This module takes a deep dive in to the different phases of the Architecture Development Method, focusing on the objectives and approaches to each of the 9 phases. This module is supported by videos and a PDF, and is followed by a quiz to help support your understanding.
This module will cover:
- The Architecture Development Method
- Preliminary Phase
- Phase A: Architecture Vision
- Phase B: Business Architecture
- Phase C: Information Systems Architectures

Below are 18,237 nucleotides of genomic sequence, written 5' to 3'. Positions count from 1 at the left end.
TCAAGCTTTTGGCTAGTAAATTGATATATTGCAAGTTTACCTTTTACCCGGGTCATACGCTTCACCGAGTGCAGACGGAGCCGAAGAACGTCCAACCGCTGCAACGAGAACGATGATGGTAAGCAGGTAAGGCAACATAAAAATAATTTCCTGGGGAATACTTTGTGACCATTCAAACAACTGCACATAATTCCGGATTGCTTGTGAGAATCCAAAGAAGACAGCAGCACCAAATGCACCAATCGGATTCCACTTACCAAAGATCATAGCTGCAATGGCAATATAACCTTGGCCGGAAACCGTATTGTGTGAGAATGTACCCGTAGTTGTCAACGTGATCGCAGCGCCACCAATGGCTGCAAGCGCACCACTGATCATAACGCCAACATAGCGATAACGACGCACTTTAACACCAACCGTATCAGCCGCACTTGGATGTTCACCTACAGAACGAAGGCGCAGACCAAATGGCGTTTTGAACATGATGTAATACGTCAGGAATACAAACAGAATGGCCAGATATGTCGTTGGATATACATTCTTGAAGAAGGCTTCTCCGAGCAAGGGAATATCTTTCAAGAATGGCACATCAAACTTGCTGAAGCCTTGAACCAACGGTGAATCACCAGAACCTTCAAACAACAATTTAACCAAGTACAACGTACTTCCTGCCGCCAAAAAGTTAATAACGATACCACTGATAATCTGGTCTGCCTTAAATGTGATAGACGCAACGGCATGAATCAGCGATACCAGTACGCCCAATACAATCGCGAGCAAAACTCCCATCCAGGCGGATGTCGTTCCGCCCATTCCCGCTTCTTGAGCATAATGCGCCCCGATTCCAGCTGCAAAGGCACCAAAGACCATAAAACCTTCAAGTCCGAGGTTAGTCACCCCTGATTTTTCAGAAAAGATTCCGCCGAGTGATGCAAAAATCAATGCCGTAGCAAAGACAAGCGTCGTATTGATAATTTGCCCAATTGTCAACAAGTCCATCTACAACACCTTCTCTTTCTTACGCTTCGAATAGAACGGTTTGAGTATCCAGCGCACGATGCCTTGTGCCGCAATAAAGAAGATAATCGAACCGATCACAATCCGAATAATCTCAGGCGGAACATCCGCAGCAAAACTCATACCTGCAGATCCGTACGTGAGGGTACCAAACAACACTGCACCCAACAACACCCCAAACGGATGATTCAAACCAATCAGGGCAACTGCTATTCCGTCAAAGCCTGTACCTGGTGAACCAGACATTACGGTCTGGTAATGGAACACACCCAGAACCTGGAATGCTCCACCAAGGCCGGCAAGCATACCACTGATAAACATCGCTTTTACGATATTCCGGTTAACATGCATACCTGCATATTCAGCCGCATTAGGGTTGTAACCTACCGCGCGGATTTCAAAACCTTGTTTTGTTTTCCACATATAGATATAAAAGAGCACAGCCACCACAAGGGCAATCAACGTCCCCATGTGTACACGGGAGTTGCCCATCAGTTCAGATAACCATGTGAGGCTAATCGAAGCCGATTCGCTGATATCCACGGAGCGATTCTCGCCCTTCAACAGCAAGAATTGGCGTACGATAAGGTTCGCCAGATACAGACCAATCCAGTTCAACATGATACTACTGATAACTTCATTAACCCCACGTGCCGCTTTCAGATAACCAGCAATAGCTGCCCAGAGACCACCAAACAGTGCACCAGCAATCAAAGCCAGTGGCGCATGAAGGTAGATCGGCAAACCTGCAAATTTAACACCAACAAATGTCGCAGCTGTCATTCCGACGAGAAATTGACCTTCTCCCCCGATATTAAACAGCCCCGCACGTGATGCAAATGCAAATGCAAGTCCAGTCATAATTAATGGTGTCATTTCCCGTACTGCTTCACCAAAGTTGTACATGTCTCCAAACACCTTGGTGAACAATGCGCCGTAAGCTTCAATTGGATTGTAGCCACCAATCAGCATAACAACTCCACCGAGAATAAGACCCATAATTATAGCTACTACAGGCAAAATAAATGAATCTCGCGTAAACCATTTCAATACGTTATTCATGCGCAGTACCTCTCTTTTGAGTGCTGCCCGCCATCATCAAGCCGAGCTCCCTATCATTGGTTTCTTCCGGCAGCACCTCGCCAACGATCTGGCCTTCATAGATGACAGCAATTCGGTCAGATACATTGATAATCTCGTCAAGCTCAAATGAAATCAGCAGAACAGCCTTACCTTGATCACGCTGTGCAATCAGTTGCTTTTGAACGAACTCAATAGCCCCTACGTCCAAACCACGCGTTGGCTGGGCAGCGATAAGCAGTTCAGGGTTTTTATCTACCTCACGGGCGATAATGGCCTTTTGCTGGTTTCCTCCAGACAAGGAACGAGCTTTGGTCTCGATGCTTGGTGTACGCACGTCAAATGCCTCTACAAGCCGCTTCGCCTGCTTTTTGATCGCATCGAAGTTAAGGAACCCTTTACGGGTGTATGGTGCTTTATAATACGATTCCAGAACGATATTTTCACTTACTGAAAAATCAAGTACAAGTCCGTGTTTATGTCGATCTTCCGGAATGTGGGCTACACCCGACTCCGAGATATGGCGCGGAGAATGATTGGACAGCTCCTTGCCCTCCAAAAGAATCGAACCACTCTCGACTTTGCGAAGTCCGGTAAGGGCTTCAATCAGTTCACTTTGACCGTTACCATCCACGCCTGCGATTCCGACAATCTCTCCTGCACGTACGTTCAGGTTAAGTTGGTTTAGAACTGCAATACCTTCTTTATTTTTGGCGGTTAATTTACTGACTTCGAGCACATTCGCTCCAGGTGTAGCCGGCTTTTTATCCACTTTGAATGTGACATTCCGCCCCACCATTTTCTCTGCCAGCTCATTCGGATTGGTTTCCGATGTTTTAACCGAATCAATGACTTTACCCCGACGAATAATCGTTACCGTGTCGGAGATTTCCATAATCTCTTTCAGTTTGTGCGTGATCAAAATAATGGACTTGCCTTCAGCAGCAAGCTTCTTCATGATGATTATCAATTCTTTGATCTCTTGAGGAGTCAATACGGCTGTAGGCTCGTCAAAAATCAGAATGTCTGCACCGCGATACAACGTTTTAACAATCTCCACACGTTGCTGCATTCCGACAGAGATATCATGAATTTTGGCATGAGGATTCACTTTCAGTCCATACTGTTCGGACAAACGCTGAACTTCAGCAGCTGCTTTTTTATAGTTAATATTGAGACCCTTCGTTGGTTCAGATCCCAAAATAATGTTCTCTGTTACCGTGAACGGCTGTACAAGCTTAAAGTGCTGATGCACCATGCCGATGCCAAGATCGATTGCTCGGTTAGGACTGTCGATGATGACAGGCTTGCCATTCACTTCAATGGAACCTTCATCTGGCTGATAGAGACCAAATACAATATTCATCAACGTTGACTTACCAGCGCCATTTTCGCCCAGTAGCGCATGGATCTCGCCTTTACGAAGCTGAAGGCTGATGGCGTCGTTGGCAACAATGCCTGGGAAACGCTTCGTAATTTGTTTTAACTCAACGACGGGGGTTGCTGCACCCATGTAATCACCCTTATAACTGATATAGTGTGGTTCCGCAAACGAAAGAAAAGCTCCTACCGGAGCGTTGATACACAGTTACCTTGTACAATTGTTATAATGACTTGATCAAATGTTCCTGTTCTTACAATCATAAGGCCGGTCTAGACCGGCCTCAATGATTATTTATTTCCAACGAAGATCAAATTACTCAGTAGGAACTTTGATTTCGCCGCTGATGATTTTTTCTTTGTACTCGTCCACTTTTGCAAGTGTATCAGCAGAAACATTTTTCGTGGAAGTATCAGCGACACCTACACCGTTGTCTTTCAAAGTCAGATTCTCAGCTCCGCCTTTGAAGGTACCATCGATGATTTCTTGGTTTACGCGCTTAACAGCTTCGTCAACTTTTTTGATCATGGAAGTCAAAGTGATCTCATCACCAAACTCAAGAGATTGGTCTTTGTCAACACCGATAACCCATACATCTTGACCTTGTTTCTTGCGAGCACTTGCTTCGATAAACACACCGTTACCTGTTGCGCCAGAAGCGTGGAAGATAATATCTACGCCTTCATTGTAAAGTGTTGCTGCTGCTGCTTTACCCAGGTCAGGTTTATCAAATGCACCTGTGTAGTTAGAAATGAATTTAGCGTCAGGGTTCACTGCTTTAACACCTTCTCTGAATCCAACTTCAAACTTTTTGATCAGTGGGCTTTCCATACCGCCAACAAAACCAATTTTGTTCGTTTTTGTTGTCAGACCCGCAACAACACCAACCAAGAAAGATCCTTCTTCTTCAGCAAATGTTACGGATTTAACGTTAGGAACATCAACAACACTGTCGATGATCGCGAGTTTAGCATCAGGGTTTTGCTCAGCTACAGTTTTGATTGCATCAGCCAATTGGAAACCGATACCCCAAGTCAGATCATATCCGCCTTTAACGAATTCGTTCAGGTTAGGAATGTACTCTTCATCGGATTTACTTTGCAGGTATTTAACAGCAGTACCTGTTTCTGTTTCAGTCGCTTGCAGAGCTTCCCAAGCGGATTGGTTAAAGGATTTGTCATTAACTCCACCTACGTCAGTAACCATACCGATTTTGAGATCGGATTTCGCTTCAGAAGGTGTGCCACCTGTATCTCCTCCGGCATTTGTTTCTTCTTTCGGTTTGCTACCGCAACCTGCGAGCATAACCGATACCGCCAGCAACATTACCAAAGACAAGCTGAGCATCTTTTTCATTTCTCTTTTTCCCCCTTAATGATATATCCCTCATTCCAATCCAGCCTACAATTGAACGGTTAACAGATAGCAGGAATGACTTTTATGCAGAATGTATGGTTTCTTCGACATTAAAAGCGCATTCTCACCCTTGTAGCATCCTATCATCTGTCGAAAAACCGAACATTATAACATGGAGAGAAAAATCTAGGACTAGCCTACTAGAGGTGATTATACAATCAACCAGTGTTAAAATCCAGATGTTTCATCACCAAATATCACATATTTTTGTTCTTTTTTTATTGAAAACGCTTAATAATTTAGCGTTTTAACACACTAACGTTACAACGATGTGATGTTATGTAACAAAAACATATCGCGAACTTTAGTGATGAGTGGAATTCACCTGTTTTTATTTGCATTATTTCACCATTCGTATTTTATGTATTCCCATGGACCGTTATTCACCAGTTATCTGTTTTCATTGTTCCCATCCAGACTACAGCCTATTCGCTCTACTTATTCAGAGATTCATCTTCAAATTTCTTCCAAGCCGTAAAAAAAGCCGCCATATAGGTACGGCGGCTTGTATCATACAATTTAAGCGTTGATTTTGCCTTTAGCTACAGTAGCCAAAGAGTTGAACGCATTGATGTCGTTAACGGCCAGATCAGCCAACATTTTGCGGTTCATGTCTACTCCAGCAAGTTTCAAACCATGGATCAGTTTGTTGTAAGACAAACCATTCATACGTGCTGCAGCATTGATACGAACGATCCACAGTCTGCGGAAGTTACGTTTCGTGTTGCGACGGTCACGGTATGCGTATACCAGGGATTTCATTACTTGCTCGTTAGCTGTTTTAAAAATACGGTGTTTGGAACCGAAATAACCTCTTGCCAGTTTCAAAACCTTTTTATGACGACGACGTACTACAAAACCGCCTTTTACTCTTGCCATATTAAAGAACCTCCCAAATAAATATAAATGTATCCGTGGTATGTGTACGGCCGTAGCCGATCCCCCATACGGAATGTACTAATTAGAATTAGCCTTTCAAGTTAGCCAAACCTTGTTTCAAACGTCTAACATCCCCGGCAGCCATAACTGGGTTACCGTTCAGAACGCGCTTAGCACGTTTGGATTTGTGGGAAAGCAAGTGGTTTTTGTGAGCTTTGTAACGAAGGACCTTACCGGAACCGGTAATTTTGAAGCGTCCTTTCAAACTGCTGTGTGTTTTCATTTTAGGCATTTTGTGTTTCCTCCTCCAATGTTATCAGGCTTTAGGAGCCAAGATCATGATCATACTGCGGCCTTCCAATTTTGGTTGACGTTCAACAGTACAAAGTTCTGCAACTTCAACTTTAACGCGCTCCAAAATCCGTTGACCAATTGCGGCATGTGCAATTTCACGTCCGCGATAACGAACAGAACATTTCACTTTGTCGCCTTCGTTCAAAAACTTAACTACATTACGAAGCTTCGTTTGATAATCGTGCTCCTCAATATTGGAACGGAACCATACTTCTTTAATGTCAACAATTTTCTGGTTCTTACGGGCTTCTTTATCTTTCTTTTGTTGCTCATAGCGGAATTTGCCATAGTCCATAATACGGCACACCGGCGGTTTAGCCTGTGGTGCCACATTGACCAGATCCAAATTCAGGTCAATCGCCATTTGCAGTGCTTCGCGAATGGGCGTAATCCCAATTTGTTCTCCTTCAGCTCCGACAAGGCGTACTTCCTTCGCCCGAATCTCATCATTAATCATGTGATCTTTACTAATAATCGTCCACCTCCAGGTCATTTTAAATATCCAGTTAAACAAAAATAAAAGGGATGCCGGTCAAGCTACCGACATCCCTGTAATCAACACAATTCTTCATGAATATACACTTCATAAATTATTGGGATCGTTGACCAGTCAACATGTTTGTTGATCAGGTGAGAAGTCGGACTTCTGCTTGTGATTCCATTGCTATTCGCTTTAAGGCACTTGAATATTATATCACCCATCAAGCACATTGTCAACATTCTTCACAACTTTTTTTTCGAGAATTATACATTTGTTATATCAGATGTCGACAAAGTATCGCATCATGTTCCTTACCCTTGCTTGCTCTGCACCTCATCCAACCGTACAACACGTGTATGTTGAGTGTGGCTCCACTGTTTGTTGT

- Phase D: Technology Architecture and Foundation Architecture
- Phase E: Opportunities and Solutions and Planning Techniques
- Phase F: Migration Planning and Techniques
- Phase G: Implementation Governance
- Phase H: Architecture Change Management
- ADM Requirements Management
This course is intended for anyone looking to understand Enterprise Architecture. It is helpful however to have several years' experience in IT in a variety of roles, or to have an understanding of Enterprise or IT Architecture.
Prerequisites of the Certifications
There are no formal pre-requisites for this course.
We welcome all feedback and suggestions - please contact us at email@example.com to let us know what you think.